Global higher education is in flux; over the coming decade, we are likely to see major changes both in undergraduate education and in the way faculty achievements are rewarded and recognised. The engineering education sector is playing a pivotal role in guiding and shaping this change.
This session will discuss insights from a global review of institutions at the leading edge of change in engineering education. As well as charting future trends, the review highlights the barriers that current tenure and promotion systems place in the way of rewarding excellence in teaching. Supported by the UK’s Royal Academy of Engineering, a partnership of universities is addressing these barriers. The Career Framework for University Teaching has been developed to embed teaching achievement in faculty appointment and promotion systems and is now being adopted in institutions across the world. The session provides an opportunity to discuss these far-reaching developments and reflect on the challenges ahead.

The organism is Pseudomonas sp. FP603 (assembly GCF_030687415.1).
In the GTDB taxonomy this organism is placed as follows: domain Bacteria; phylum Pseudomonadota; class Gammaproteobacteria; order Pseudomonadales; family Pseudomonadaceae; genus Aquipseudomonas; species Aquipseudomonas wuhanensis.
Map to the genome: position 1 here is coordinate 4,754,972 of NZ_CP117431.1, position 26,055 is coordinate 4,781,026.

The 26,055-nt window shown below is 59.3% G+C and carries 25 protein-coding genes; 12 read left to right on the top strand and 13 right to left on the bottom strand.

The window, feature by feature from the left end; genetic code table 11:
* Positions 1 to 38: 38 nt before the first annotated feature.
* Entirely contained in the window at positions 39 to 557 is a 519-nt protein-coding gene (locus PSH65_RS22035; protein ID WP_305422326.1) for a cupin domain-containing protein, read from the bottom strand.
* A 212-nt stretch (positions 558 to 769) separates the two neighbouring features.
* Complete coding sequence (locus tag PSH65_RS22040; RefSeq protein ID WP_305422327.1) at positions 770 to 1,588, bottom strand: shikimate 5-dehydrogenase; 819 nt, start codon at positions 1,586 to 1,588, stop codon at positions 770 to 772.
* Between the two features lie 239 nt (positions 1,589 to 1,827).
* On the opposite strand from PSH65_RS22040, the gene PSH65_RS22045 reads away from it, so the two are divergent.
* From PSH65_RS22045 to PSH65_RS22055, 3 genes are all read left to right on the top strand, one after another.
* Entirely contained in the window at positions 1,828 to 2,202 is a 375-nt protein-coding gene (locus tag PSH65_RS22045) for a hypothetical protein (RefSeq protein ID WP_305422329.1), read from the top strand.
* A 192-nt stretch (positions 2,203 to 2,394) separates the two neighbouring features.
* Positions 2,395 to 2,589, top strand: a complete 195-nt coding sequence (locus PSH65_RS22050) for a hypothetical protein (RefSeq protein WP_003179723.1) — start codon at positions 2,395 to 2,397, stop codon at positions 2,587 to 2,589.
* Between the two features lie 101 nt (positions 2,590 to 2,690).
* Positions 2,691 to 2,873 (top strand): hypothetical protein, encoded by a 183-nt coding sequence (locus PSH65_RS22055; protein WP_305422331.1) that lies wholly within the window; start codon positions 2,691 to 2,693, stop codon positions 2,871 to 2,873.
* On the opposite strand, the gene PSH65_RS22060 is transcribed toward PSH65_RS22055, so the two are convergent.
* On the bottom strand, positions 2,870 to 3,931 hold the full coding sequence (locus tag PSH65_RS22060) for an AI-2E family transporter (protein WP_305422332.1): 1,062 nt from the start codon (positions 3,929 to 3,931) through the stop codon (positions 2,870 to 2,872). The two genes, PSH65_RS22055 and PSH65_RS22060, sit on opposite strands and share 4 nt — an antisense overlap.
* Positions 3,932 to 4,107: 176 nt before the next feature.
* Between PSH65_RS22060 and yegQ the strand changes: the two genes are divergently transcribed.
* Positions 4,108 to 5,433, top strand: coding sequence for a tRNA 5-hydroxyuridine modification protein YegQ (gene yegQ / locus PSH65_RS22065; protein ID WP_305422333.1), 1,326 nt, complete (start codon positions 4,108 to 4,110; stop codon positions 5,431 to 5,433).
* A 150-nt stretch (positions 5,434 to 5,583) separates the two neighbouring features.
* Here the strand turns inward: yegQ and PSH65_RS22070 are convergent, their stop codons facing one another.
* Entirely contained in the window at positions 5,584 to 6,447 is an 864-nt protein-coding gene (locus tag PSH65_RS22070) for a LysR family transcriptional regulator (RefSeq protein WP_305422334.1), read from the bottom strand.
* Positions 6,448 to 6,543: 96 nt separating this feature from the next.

A Mechanical Engineer by training, Dr Ruth Graham specialised in aeronautical fatigue, working with BAE SYSTEMS for a number of years. In 2002 she moved to Imperial College London and later became Director of the EnVision project, which sought to transform the undergraduate education across all nine departments in the Faculty of Engineering and improve its culture of support and reward for teaching excellence.
Further details can be found on Ruth’s website – www.rhgraham.org – which provides an outline of recent projects as well as copies of her published reports.